Thursday, March 10, 2011

Bipolar Project Funding

"When can I stop funding this project?" asked the CFO, every month for about a year.  "When you decide to shut down the business," was always the answer.  Eventually he stopped asking, but I am quite sure it wasn't because he was satisfied by the answer.  Like many business executives, his belief was: software is written once, it should then just work and not require any more investment.  In an ironic twist, it was this kind of thinking that led to this project in the first place.

This project was the multi-year, multi-release, multi-million dollar overhaul of a large mission critical custom application that was the indispensable core of a $60 million per year line of business.  Due to years of neglect the application had been hindering business expansion, and worse, had caused several Wall Street Journal Events (the corporate term for accidents that require the CEO to perform a public mea culpa).  Which brings me to the point of this note: useful software has a lifespan of more than one release and requires care and feeding appropriate to whether it is a newborn, child, adult, aging, or elderly.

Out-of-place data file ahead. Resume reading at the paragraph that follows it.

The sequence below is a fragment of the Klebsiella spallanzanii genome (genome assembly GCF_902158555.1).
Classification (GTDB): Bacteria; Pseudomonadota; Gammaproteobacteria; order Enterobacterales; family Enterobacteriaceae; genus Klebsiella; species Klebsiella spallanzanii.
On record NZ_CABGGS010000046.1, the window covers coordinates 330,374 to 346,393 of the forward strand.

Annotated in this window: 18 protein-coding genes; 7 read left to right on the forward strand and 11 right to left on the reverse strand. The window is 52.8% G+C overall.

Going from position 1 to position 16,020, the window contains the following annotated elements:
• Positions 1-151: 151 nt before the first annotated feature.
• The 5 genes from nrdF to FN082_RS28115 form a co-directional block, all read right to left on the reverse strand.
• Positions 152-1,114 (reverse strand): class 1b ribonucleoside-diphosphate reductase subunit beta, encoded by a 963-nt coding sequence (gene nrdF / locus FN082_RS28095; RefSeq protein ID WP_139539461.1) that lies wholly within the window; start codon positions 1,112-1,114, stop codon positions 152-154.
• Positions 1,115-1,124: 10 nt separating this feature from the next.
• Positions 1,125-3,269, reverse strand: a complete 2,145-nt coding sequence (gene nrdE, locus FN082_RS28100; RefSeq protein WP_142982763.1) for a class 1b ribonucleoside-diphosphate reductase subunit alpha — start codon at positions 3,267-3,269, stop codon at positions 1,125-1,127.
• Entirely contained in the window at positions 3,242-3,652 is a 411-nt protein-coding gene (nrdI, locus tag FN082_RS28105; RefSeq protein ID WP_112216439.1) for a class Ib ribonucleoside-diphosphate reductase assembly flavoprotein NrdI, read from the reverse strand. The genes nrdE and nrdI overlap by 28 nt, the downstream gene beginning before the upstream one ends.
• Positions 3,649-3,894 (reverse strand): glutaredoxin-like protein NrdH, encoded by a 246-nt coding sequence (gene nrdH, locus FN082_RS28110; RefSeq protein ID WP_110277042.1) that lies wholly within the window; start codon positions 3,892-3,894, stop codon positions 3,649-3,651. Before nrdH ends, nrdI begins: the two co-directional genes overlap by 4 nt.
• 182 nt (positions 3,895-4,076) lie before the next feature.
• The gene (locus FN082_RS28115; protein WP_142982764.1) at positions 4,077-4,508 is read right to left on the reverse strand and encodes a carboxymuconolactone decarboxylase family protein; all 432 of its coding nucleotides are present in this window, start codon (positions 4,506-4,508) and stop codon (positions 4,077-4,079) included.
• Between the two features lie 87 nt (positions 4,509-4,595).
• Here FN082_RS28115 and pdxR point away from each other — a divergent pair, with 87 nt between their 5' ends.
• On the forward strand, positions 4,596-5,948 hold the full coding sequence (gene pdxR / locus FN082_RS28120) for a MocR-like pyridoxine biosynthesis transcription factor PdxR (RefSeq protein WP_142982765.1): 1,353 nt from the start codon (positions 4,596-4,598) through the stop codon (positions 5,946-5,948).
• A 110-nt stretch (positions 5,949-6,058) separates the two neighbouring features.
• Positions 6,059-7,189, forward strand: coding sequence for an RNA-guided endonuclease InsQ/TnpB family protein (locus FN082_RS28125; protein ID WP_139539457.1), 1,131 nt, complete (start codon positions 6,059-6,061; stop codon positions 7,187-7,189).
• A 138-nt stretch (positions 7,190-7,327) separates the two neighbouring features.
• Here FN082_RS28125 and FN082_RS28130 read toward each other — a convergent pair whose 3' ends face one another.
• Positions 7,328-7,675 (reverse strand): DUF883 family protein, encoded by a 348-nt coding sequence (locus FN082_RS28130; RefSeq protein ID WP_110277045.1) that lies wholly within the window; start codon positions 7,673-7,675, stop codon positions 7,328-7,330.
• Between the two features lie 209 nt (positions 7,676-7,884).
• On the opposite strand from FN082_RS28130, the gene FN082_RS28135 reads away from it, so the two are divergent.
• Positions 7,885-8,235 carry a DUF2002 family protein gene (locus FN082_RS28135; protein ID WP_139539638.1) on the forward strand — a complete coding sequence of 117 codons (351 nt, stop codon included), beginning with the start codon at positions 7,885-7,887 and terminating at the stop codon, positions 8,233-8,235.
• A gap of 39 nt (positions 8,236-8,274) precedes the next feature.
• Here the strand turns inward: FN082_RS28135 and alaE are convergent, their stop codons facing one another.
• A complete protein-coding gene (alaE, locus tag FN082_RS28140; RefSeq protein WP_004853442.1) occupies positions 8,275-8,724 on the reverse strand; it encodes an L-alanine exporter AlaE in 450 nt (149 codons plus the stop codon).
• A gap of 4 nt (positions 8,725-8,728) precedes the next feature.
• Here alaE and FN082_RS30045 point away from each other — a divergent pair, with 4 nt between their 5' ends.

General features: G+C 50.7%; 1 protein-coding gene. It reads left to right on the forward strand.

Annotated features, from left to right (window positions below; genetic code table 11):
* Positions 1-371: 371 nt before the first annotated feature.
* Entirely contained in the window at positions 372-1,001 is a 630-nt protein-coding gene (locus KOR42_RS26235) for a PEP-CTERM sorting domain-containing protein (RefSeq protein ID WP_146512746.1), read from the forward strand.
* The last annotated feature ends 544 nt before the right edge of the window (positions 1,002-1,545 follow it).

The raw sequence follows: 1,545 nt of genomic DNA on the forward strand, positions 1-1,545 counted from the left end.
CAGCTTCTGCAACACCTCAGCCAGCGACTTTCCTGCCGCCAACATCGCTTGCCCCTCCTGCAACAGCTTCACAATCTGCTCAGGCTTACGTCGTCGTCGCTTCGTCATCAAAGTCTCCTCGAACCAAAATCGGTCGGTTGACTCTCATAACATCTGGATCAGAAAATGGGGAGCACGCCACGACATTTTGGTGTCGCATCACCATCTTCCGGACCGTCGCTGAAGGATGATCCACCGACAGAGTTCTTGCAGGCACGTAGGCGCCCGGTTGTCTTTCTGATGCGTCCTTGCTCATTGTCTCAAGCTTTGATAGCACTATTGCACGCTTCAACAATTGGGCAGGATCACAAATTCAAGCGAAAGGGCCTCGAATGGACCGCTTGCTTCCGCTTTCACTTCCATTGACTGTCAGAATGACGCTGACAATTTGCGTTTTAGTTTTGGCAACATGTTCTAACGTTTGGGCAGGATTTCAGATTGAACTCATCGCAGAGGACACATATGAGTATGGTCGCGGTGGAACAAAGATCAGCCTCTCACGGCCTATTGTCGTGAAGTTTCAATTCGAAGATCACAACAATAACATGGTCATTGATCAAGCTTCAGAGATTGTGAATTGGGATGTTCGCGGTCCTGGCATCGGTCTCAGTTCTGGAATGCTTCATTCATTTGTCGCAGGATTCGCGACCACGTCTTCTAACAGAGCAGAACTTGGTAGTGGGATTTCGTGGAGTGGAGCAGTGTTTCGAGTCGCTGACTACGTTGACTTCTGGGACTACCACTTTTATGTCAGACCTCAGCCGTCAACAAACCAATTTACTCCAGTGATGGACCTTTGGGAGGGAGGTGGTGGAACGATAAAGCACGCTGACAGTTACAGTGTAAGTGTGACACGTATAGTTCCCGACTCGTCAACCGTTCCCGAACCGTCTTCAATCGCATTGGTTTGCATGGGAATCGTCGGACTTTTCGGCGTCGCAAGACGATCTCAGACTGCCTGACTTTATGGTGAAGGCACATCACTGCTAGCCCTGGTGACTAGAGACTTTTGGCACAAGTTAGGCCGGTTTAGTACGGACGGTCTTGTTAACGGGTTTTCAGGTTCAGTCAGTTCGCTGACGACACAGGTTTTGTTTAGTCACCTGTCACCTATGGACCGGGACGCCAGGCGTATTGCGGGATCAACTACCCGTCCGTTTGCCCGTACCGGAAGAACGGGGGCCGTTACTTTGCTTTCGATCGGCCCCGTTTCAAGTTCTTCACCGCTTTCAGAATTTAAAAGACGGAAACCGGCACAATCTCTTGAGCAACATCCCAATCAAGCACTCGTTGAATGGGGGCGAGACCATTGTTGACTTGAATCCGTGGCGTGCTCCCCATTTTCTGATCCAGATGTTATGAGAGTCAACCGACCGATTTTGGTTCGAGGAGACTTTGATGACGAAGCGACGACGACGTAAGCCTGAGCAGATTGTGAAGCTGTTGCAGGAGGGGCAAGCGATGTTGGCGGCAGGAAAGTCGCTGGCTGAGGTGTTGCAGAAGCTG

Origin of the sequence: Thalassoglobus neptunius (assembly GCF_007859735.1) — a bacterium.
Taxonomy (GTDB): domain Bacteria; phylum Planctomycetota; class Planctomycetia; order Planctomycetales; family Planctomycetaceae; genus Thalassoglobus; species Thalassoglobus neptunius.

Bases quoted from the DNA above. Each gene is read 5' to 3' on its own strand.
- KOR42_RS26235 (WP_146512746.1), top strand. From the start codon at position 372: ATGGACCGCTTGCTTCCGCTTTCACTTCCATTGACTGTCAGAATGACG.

Simply, useful software requires continuous investment because its lifetime will be measured in decades and neither the business it serves nor the technology it is built with stand still.  Moreover, in the growth years (newborn to child), it is impossible to deliver all functionality that could be useful in one release because what is needed is unknowable: the act of using the software changes the organization hence exposing future requirements.  This is unavoidable co-evolution.  Of course, continuous improvement doesn't mean the investment amount is always constant, as some years require more and others less.

Too many organizations do not recognize this fact and impose onerous justifications for every feature, or worse, stop and restart the team.  Team is italicized because stopping and starting ensures that you will have many teams, not one, causing knowledge to be lost, ramp-up time to be added to every restart, and new features to be far more costly than they could have been.  The most efficient way for a software team to deliver maximum value is to keep it lean, minimize turnover, and maximize utilization by feeding them a constant stream of prioritized features.  And stop investing when the application is no longer useful.

So what happened to the project the CFO wanted so badly to end?  Eventually, the overhaul was completed and the business was able to overpower the CFOs desire to cut funding (again).  They kept a reduced, but capable, team to continuously deliver new value against a large backlog of prioritized features.